Siberiaby Nikolai Maslov
In 2000, Nikolaï Maslov, a night watchman and self-taught artist, asked Emmanuel Durand, a French book salesman in Moscow, to look at three panels from a graphic novel he had drawn. Stunned by the intensity of the work, Durand offered Maslov a modest advance to quit his job and finish the book. The result is this extraordinary visual portrayal of Russian life… See more details below
In 2000, Nikolaï Maslov, a night watchman and self-taught artist, asked Emmanuel Durand, a French book salesman in Moscow, to look at three panels from a graphic novel he had drawn. Stunned by the intensity of the work, Durand offered Maslov a modest advance to quit his job and finish the book. The result is this extraordinary visual portrayal of Russian life and spirit.
Awash in alcohol from the first pages to the last, Siberia charts Maslov’s bleak path through the labyrinths of the Soviet system, from the desolate Siberian countryside, to military service with the Red Army in Mongolia, to the psychiatric hospital where he was admitted after his brother’s death. Drawn entirely in pencil on paper, the book’s nuanced gray tones document with unremitting clarity and delicate nuance the austere Siberian landscape, the bad vodka, the daily brawls, the cynicism and violence of life in Siberia, but also the perseverance and hope of those in this often neglected but fascinating part of the world.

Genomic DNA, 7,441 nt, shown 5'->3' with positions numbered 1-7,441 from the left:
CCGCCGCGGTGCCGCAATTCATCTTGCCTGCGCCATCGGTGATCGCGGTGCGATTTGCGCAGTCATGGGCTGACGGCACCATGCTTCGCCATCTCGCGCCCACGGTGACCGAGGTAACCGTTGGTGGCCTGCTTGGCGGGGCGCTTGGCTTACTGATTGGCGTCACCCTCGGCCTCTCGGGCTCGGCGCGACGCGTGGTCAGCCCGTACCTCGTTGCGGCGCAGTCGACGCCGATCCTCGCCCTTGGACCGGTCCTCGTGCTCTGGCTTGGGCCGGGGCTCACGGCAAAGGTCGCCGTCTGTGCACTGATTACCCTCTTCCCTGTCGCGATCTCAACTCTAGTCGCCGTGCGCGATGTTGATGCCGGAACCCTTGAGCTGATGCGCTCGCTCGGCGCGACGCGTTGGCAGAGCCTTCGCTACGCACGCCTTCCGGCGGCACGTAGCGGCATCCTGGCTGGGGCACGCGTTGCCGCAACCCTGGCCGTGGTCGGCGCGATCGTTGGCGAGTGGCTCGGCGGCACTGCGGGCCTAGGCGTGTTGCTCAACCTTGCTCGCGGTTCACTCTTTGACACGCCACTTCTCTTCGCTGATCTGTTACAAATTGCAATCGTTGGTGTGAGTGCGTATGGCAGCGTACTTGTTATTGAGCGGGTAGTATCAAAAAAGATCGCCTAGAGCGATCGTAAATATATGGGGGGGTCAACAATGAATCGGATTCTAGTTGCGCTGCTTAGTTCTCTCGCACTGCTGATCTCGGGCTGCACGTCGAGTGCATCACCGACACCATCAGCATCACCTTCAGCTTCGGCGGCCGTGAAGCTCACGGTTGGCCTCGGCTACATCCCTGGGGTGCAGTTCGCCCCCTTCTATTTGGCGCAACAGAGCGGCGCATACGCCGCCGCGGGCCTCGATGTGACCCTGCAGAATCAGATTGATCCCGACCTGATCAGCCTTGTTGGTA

In 1996, Moscow's Pangloss bookstore had just gotten in the Russian translation of the French comics series Astérix. A man who seemed like a Siberian peasant looked around for a bit and then approached the bookseller. He'd started a comic about his own life, and he asked if the bookseller would finance his finishing it. Yes, indeed, and Siberia was first published in France as Une jeunesse soviétique. Few graphic novels have come to the West from Russia, and this one offers a fresh and lyrically disquieting view behind news stories and facades for tourists. Growing up in a tiny Siberian village, young Nikolaï joins his peers in drinking, fighting, and construction work. Then comes a Kafkaesque stint in the Red Army, a series of jobs, and a mental breakdown. Throughout, Nikolaï keeps drawing, attending art school for a while, and even working for a gallery where the big sales are in portraits of Lenin. His soft, nuanced pencils render the calm sweeps of countryside, parties awash in vodka, and meaningless military rituals of his stark and troubling life with surprising sophistication, given his minimal exposure to graphic narrative models. Unfortunately, the translation omits glosses for most signs and other background text. For older teens up and a required purchase for university and most public libraries.
- Soft Skull Press, Inc.
- Publication date:
- Product dimensions:
- 8.10(w) x 11.50(h) x 0.30(d)
- Age Range:
- 14 Years
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